The Jeep Wave, MPGs, and a Culture at Risk

Kyle Battis from, captured the essence of Jeep culture with the “Jeep wave” that is now at risk due to government fuel efficiency standards that is changing the beloved Jeep Wrangler for the worse.

In 2012 the Obama Administration implemented standards that increase fuel economy to the equivalent of 54.5 mpg for cars and light-duty trucks by Model Year 2025.

I’ve owned six Jeeps since high school, and didn’t get passionate about the culture until I owned my first Wrangler in 2010. After experiencing my first Jeep wave, I was hooked. The Jeep wave is a ritual that is believed to have existed since some time after World War II, it is a part of the culture that creates a sense of belonging that you quickly realize you really miss long after your Jeep Wrangler is gone.


As I sold that Jeep and moved on to another model (Grand Cherokee), I really missed the iconic Wrangler. I still got an occasional wave, but not like I did in my old YJ (95’ Jeep Wrangler), so I was in the market for another. In 2012, I picked up a four door Jeep Wrangler unlimited (JKU). It met the needs as a Wrangler owner, but also allowed me to fit the kids and their massive car seats.

One thing I quickly noticed was that this Jeep consisted of much more plastic than my older Wrangler, had more gears to shift through, and had a rather gutless 3.8-liter minivan motor. While I built this up for off-roading, each future model is forced to be engineered to meet strict standards and be lighter getting rid of things that make it a desirable off-roader (there were viscous rumors that they were getting rid of solid axles! What?!?!). In addition, as they evolve to have even more similar features to minivans, the appeal to soccer moms for transporting kids in a lighter fuel efficient Jeep will increase, and the Jeep cultural norms developed since WWII will decline one Starbucks espresso at a time.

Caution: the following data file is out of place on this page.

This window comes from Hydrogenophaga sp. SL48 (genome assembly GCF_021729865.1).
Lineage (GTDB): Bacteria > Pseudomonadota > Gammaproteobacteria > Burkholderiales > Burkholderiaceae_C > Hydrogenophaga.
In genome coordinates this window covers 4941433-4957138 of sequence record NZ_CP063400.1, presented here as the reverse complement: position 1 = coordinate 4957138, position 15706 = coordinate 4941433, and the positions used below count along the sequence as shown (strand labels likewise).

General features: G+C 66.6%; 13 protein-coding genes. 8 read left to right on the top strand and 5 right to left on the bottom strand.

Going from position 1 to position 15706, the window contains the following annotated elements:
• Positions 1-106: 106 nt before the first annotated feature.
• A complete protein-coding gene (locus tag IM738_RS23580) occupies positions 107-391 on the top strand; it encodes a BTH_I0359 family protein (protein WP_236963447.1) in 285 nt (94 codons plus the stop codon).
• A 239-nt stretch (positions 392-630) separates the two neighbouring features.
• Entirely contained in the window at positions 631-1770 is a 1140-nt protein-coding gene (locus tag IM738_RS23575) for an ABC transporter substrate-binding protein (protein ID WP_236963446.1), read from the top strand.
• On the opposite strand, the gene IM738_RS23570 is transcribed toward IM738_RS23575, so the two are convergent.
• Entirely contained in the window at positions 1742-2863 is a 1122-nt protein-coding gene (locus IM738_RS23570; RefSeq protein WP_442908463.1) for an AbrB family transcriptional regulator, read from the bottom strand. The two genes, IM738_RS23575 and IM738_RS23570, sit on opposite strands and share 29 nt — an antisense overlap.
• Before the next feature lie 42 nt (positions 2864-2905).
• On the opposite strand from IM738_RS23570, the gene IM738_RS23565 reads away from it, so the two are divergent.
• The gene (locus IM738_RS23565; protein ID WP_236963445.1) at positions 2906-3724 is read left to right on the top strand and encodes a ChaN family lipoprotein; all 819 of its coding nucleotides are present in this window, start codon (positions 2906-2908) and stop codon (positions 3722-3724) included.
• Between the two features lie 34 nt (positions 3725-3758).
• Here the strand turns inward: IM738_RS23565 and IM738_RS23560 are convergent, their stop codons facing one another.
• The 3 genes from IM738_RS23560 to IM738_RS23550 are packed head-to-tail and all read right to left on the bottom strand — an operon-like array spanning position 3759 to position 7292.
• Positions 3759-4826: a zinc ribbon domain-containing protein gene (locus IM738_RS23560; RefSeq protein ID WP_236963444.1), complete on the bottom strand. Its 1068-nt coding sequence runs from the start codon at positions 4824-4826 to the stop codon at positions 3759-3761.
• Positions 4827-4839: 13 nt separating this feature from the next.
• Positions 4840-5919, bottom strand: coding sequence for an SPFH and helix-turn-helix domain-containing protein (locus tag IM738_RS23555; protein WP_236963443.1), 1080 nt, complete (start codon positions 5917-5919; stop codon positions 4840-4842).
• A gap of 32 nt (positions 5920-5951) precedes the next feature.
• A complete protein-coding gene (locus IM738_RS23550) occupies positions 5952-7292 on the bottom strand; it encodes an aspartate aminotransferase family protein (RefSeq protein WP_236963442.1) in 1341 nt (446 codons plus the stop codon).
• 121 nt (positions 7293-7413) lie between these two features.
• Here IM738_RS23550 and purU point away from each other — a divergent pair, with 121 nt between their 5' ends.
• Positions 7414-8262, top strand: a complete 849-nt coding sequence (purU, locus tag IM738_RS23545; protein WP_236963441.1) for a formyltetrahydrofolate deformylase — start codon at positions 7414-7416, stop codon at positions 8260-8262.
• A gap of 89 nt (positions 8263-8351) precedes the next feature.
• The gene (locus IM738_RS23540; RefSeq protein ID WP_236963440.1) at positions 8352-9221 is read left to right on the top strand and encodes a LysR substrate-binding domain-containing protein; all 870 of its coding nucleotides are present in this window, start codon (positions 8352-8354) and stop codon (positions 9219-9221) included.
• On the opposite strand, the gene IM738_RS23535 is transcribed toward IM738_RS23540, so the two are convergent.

I’ve noticed that majority of the newer Jeepers (latest model Wranglers), do not wave as often or wave at all!


Will the iconic Wrangler rituals that create such a sense of belonging die or will Chrysler find a loophole in the law and continue to develop truly off-road worthy vehicles without sacrificing the Wranglers core values?

I’ve gone back to driving an older model (2005 Jeep Wrangler TJ) to stay true to the Jeep culture…more metal, more waves, more fun!

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